By Falon Fatemi for Forbes
Founding a company is no easy task, no matter who you are. But founding-while-female brings obstacles that your male peers don’t have to deal with.
According to PitchBook, in 2016, venture capitalists invested $58.2 billion in companies that had male founders. Female-founded companies received only $1.46 billion. When it comes to loan approval, female entrepreneurs experience rates that are 15 to 20 percent lower than men.
Daunting, isn’t it? Like virtually everything else in life, entrepreneurship is more difficult as a woman than it is as a man. Now imagine taking on those odds all by yourself.
When I founded Node without a partner, I was sure that my ambition would impress investors. I even felt confident that I could take the emotional beating. I’d been the youngest employee at Google during my time there, so how hard could solo founding be?
Very hard, I quickly learned. At the time, I didn’t understand why seasoned investors told me to find a co-founder. Without a co-founder, every rejection felt personal. Every offhand comment about my gender seemed not just negligent, but malicious.
What I did wasn’t easy, and it’s not right for everyone. But I’m here, and I’m proud of the company I’ve built. Ultimately, I succeeded because I overcame four challenges that solo female founders face:
Just like life, business can be awfully lonely without a partner. There’s nobody to split the work with. Nobody to help you put rejections in perspective. Nobody to remind you why you love the work you’re doing.
Loneliness isn’t just a personal problem, either. A Harvard Business Review article cited a survey in which half the CEOs questioned experienced feelings of loneliness. Of that half, 61 percent felt it hurt their performance. And when it comes to first-time CEOs, almost 70 percent of those who experience loneliness believe it hinders performance.
Don’t assume you can handle it alone. Rejection is painful, period. Find an emotional confidante — or several — to lean on. To get through my own funding phase, I shared my struggles with my husband and my closest mentors. Take it from me: There’s no shame in asking for help.
2. Single-founder stigma
Despite contrarian examples like Mark Zuckerberg, Silicon Valley seems to think single founders are less successful. Former Y Combinator president Paul Graham even spent part of his stepping-down speech recommending that every entrepreneur get a co-founder.
Yes, there are plenty of successful duos out there. Without Steve Jobs’ salesmanship and Steve Wozniak’s tech skills, Apple might never have been. But that doesn’t mean single founders can’t be successful. You just have to be self-aware. You have to know your strengths and weaknesses, and you have to objectively evaluate whether they suit the stage of your company.
Still, being a solo founder isn’t the same as founding in a vacuum. Find advisors who can shore up your strengths. I lean on Mark Cuban here. As an advisor, he’s taught me about everything from data-driven selling to discipline to philanthropy. He was one of my earliest supporters, and he’s still on my team today.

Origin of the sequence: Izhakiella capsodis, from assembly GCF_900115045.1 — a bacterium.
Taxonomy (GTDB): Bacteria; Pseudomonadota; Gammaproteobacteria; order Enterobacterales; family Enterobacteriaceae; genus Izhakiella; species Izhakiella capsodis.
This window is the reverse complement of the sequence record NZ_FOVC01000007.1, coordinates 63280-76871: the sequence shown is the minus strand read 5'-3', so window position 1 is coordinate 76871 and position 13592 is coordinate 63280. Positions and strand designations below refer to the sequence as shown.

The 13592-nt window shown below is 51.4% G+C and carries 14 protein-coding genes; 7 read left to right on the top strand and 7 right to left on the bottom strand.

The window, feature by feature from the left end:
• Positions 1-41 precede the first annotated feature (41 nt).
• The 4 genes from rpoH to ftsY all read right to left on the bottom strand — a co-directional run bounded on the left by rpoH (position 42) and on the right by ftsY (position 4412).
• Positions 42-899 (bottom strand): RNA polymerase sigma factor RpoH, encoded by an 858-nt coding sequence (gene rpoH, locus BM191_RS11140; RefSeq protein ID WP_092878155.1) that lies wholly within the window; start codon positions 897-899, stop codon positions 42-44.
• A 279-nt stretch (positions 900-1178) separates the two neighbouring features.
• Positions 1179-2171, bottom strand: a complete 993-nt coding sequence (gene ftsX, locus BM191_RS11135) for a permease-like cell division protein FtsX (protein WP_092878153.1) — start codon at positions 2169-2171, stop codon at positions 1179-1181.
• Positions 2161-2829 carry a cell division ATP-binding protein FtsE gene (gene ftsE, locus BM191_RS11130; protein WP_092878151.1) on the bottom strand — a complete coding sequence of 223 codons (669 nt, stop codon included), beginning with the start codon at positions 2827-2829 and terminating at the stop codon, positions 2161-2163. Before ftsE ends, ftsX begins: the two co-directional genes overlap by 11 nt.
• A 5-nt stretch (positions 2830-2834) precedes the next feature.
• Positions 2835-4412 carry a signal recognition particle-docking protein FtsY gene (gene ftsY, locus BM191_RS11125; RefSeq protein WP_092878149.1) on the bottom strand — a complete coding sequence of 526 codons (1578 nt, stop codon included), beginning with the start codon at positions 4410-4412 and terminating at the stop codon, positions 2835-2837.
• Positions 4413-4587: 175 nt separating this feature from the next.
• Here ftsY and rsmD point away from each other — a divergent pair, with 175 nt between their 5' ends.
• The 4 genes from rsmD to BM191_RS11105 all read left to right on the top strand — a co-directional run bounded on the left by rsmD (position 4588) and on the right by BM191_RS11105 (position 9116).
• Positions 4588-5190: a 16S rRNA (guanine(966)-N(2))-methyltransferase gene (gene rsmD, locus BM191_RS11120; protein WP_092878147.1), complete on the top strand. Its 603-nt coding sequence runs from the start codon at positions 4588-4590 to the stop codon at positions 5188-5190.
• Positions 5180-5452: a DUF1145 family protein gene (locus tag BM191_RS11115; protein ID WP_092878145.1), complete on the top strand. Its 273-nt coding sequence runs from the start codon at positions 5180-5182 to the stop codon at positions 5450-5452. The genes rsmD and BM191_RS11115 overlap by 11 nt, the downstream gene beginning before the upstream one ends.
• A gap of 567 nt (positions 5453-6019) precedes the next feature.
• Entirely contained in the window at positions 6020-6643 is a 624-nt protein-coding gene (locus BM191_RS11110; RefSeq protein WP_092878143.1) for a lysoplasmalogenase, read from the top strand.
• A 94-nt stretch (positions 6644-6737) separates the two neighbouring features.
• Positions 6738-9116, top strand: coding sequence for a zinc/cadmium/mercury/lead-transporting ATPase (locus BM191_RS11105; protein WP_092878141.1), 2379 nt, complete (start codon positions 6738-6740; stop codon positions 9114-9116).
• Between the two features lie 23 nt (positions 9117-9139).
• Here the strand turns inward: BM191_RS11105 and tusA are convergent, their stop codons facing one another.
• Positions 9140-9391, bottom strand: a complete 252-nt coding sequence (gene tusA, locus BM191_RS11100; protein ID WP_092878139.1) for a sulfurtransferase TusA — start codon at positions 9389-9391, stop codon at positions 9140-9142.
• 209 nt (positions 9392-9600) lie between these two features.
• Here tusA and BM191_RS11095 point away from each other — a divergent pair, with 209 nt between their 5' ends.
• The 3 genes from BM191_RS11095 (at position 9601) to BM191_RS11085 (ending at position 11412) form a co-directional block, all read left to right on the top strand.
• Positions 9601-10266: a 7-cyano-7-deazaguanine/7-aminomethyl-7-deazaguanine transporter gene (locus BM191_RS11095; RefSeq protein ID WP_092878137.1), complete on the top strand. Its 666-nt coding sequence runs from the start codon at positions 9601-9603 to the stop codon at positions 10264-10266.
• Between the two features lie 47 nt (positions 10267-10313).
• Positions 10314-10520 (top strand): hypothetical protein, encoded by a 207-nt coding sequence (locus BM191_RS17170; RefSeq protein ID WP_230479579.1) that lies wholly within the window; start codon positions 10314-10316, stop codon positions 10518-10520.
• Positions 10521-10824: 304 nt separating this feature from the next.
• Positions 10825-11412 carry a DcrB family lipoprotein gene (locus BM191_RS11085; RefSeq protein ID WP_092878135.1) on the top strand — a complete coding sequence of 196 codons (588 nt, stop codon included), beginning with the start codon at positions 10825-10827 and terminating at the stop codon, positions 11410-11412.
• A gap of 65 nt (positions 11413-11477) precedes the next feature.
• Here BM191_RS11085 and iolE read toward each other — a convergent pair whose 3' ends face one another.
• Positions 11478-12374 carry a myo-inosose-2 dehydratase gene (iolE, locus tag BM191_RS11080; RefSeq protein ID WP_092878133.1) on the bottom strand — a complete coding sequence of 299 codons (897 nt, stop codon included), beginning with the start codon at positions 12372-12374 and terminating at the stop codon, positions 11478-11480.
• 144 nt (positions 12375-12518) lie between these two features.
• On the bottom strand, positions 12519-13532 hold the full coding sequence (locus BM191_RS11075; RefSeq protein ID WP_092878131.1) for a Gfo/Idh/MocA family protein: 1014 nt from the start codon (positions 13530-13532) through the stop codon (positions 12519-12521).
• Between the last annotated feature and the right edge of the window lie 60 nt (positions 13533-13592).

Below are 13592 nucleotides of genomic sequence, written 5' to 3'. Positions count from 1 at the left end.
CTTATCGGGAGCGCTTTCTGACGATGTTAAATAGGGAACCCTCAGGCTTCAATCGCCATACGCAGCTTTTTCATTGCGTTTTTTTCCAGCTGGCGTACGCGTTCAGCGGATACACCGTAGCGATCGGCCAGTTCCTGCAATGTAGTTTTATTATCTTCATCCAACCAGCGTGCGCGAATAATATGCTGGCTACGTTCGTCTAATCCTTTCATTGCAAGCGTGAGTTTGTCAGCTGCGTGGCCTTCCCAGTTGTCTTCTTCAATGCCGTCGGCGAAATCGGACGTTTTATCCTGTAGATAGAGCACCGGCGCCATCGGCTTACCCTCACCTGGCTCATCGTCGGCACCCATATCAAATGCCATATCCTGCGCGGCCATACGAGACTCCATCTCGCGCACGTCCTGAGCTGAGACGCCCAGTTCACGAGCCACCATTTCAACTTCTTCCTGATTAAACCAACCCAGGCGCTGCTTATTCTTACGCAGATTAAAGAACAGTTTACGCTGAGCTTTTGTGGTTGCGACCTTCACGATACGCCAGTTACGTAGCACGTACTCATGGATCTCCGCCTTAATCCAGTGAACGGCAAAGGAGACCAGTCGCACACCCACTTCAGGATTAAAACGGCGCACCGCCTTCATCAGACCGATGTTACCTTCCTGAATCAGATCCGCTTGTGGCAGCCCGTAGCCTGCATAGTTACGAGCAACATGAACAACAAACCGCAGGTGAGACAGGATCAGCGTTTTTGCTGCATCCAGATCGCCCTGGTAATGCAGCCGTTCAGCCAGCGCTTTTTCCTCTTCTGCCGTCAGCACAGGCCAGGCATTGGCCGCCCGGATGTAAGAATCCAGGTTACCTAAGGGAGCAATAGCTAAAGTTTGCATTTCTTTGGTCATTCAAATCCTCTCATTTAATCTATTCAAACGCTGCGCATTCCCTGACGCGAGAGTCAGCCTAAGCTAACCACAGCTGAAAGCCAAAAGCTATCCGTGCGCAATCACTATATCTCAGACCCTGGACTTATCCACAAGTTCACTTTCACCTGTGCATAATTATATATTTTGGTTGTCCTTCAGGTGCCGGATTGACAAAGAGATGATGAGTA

When you’re a lone founder, people always think you’re looking for a co-founder. Often, they think they should be your co-founder. It’s flattering, sure, but most of them have no idea what being a co-founder actually means. Less flatteringly, others assume that you, as a woman, need a man by your side to succeed.
This challenge is all about communication and dedication. Be clear about the roles you’re recruiting for, but also be willing to do some self-educating to show that you’ve got what it takes as a single founder. Mike Hagen, founder and CEO of Undrip, felt he could have impressed people he wanted on his team with designs, which he was already good at. But he learned code so he could create a fully functional product on his own. To recruit successfully, single founders must be scrappy and self-motivated.
4. Inappropriate interactions
As a nontechnical female solo founder, I’m an anomaly. I recognize that. But that doesn’t mean I want to be stared at or prodded with questions like a zoo animal. While fundraising, I found myself fending off inappropriate situations more than I’d like to recount.
Fundraising shouldn’t involve sexist stereotypes or inappropriate questions. But if you’re a single female founder, I can almost guarantee it will. Stand up for yourself and your ideas with as much grace as you can muster. When I met with Nadia Rashid, a VP of sales for Marketo, she spoke about her previous experiences as a woman of color in “boys’ club” companies. She worked hard to fit in, but it made her feel powerless and incapable.
If you let your voice be silenced, your ideas will never materialize. And the people who don’t appreciate hearing from your unique, authentic self are not people you want to work with in any capacity.
Whatever difficulties you face, don’t let them discourage you. Today, I can proudly say I’ve secured $16.3 million in financing for my company. I hustled, and I got the money I needed to make Node happen.
If you’re ready to boldly be a single female founder, don’t let anybody hold you back. Just realize that you’re going to deal with some ugly, unfair situations. But you’re going to overcome them, just as I did. You’re going to show them just how strong a woman on her own can be.